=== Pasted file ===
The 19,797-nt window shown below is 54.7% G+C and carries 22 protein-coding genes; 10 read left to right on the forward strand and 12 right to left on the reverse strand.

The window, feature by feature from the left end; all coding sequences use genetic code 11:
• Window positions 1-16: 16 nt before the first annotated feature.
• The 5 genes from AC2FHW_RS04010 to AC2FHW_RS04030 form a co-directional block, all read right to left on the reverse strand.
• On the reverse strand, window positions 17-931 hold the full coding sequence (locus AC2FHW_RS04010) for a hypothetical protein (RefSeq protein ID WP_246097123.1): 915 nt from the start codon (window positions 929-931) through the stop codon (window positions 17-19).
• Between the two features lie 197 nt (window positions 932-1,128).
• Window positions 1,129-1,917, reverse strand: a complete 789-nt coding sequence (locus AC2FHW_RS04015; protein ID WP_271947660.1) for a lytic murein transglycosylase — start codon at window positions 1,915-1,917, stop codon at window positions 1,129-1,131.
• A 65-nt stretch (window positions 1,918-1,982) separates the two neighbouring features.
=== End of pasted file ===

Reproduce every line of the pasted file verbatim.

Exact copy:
The 19,797-nt window shown below is 54.7% G+C and carries 22 protein-coding genes; 10 read left to right on the forward strand and 12 right to left on the reverse strand.

The window, feature by feature from the left end; all coding sequences use genetic code 11:
• Window positions 1-16: 16 nt before the first annotated feature.
• The 5 genes from AC2FHW_RS04010 to AC2FHW_RS04030 form a co-directional block, all read right to left on the reverse strand.
• On the reverse strand, window positions 17-931 hold the full coding sequence (locus AC2FHW_RS04010) for a hypothetical protein (RefSeq protein ID WP_246097123.1): 915 nt from the start codon (window positions 929-931) through the stop codon (window positions 17-19).
• Between the two features lie 197 nt (window positions 932-1,128).
• Window positions 1,129-1,917, reverse strand: a complete 789-nt coding sequence (locus AC2FHW_RS04015; protein ID WP_271947660.1) for a lytic murein transglycosylase — start codon at window positions 1,915-1,917, stop codon at window positions 1,129-1,131.
• A 65-nt stretch (window positions 1,918-1,982) separates the two neighbouring features.